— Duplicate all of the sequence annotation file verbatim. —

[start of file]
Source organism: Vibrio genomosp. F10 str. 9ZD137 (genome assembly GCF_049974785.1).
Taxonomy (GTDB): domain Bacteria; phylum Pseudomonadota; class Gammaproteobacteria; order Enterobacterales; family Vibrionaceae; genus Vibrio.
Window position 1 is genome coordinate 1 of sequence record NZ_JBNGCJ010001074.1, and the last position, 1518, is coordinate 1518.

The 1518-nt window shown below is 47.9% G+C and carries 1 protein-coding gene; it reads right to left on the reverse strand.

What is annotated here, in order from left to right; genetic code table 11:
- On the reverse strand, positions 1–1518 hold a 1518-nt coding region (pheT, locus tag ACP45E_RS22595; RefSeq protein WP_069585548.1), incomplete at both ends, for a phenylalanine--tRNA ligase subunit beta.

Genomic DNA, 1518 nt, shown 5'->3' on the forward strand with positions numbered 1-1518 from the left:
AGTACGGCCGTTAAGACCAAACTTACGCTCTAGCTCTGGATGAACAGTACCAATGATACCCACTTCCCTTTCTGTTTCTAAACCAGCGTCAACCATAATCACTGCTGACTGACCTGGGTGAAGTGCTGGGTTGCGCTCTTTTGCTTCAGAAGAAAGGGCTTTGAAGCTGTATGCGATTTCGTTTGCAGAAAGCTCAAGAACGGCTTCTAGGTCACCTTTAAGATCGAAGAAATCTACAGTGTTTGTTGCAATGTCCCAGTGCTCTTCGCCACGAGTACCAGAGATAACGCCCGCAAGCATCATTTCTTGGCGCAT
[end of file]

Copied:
Source organism: Vibrio genomosp. F10 str. 9ZD137 (genome assembly GCF_049974785.1).
Taxonomy (GTDB): domain Bacteria; phylum Pseudomonadota; class Gammaproteobacteria; order Enterobacterales; family Vibrionaceae; genus Vibrio.
Window position 1 is genome coordinate 1 of sequence record NZ_JBNGCJ010001074.1, and the last position, 1518, is coordinate 1518.

The 1518-nt window shown below is 47.9% G+C and carries 1 protein-coding gene; it reads right to left on the reverse strand.

What is annotated here, in order from left to right; genetic code table 11:
- On the reverse strand, positions 1–1518 hold a 1518-nt coding region (pheT, locus tag ACP45E_RS22595; RefSeq protein WP_069585548.1), incomplete at both ends, for a phenylalanine--tRNA ligase subunit beta.

Genomic DNA, 1518 nt, shown 5'->3' on the forward strand with positions numbered 1-1518 from the left:
AGTACGGCCGTTAAGACCAAACTTACGCTCTAGCTCTGGATGAACAGTACCAATGATACCCACTTCCCTTTCTGTTTCTAAACCAGCGTCAACCATAATCACTGCTGACTGACCTGGGTGAAGTGCTGGGTTGCGCTCTTTTGCTTCAGAAGAAAGGGCTTTGAAGCTGTATGCGATTTCGTTTGCAGAAAGCTCAAGAACGGCTTCTAGGTCACCTTTAAGATCGAAGAAATCTACAGTGTTTGTTGCAATGTCCCAGTGCTCTTCGCCACGAGTACCAGAGATAACGCCCGCAAGCATCATTTCTTGGCGCAT